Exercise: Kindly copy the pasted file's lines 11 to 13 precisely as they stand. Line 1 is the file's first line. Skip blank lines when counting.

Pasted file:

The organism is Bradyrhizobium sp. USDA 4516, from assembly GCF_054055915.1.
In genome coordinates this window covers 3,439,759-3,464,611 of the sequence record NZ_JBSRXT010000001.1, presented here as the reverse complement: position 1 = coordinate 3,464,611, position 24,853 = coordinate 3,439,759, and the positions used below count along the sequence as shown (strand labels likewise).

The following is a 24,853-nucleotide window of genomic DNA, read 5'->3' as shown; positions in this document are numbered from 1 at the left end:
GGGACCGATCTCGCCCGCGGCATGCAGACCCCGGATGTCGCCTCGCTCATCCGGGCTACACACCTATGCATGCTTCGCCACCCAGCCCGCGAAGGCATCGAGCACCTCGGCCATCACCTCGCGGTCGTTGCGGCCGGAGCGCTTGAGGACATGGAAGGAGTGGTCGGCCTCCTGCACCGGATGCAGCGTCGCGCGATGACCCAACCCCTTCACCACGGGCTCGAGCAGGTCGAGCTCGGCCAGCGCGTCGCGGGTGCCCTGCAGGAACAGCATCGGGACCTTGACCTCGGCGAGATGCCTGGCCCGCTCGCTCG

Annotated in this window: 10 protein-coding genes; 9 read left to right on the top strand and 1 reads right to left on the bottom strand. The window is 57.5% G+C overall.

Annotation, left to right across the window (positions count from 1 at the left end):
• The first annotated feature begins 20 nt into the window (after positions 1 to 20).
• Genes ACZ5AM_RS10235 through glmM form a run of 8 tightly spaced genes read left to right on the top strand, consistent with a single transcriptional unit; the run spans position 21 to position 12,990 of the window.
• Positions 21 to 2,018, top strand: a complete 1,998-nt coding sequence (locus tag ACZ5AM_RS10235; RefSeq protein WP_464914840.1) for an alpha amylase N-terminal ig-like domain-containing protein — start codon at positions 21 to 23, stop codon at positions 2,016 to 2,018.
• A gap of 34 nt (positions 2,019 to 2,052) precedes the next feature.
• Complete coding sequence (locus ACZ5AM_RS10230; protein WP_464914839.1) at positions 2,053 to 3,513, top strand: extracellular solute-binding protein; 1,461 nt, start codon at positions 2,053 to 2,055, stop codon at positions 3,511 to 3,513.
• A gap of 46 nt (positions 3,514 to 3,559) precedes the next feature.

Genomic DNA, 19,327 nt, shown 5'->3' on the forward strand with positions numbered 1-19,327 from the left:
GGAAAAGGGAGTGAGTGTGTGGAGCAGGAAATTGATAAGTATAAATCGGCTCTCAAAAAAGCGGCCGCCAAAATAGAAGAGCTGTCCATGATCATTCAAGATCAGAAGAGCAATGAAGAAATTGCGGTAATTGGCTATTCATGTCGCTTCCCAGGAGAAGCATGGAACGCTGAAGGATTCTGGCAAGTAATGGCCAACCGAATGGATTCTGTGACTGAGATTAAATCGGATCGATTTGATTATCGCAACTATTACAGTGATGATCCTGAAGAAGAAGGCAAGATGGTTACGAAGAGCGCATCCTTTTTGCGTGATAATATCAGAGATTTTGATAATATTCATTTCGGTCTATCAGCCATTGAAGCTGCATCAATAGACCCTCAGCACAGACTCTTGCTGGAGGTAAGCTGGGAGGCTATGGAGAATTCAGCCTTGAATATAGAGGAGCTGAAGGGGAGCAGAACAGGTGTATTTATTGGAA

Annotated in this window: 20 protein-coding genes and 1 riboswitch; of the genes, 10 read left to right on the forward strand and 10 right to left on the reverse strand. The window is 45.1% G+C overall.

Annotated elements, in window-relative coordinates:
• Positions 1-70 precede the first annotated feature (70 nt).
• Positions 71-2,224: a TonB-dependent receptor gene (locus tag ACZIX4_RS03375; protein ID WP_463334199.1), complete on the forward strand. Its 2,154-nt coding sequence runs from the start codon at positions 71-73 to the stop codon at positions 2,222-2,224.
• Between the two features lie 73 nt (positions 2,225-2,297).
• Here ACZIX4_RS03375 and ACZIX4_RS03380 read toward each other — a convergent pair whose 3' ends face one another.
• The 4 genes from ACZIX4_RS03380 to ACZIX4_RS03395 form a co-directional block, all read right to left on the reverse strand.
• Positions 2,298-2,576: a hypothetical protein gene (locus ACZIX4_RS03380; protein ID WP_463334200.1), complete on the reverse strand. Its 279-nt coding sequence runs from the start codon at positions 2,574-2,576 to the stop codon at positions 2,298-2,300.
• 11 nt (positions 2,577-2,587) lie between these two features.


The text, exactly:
• Complete coding sequence (locus ACZ5AM_RS10230; protein WP_464914839.1) at positions 2,053 to 3,513, top strand: extracellular solute-binding protein; 1,461 nt, start codon at positions 2,053 to 2,055, stop codon at positions 3,511 to 3,513.
• A gap of 46 nt (positions 3,514 to 3,559) precedes the next feature.

Genomic DNA, 19,327 nt, shown 5'->3' on the forward strand with positions numbered 1-19,327 from the left: